Another issue is the safety of UN monitors. They will be in civilian clothing and unarmed. They could be vulnerable should violence break out in the cantonments. However, the UN has significant experience of managing risks for unarmed military observers. (The Maoists opposed decommissioning weapons and agreed only to store their heavy weapons in seven cantonments under UN monitoring. Light arms are not being locked up.)
Council members also see the fragility of the Maoist/SPA partnership as a major issue. Signs of discord emerged on 19 December when the Maoists called a strike by students and labour groups to protest the appointment of ambassadors without consulting them.
A future issue is the role the UN may eventually play in ensuring lasting peace. The political parties and the Maoists have requested a limited role for now. Over time the UN may be drawn into helping the Maoists integrate into the security forces or into setting up a Truth and Reconciliation Commission. In this regard, Council and UN positions on impunity could become an issue as well.
The Council decision in December was unanimous. However, before endorsing a new mission, some members will want to carefully scrutinise budgetary and personnel requirements to avoid being drawn into a larger peacekeeping role than is necessary. Council dynamics may also be affected by the fact that, during the conflict, some members had reluctantly supported the king on the basis that the Maoists were seen as a violent, radical and almost terrorist like entity. They will want to see assurances of fundamental changes in the behaviour of the Maoists before involving the UN too deeply. The Maoists have not relinquished their grip on the countryside and, even in December, there were reports of forced recruitment.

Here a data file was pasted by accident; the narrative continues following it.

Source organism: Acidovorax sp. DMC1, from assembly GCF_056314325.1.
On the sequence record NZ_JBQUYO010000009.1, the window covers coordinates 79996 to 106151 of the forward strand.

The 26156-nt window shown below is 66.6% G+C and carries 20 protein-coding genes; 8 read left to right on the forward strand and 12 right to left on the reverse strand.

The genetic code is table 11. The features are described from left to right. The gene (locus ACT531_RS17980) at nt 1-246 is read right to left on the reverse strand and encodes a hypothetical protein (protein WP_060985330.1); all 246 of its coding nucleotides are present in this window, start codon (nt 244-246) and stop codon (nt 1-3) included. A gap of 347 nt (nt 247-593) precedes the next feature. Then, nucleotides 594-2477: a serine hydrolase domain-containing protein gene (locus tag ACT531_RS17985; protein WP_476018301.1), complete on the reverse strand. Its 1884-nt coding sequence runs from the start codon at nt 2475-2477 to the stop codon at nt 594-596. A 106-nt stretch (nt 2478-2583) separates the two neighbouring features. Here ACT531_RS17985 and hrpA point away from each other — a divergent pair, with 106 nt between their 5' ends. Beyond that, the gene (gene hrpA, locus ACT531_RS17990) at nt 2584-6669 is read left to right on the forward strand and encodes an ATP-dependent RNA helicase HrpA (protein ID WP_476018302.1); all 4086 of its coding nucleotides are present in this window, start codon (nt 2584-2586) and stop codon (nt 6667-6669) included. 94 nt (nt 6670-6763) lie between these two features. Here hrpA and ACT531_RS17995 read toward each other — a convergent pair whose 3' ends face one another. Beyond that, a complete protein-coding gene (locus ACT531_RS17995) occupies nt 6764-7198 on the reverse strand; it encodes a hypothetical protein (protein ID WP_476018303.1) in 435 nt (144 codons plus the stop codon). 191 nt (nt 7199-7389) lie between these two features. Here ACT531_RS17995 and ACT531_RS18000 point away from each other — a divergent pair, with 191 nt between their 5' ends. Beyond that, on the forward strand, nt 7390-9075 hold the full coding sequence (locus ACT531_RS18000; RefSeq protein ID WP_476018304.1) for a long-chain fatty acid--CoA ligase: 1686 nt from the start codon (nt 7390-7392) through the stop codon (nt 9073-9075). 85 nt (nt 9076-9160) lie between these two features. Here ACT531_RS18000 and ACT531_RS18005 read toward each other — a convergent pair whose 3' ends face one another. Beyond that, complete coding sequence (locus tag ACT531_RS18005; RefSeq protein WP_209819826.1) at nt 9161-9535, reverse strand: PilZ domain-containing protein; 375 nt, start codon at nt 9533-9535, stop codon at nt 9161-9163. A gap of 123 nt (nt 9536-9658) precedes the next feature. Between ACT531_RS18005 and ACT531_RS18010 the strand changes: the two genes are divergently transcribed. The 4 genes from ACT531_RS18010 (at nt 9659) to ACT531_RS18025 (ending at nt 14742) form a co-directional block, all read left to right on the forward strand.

The most likely option is for the Council to endorse the mission’s mandate through a resolution. If there is concern about size or cost, the Council might defer a decision and ask the Secretary-General to make adjustments to the mission. But this is unlikely since there is pressure to set up the mission quickly. It is possible-but also unlikely-that the Council could prefer that the mission come under the auspices of the Secretary-General’s good offices, in which case it would likely be approved by way of a letter to the Secretary-General rather than a resolution. The latter option would mean, of course, that the mission would need to be funded from the UN regular budget. The difficulty of reopening budget priorities in the Fifth Committee of the General Assembly suggests that this is unlikely.
Accountability for human rights abuses committed by both sides will be a complex and possibly divisive issue. While there have been some attempts to investigate those responsible for killing and injuring demonstrators in April 2006, neither the government nor the Maoists appear intent on bringing to justice those involved in committing abuses over the years. A Truth and Reconciliation Commission is provided for in the peace deal, but its viability remains to be seen.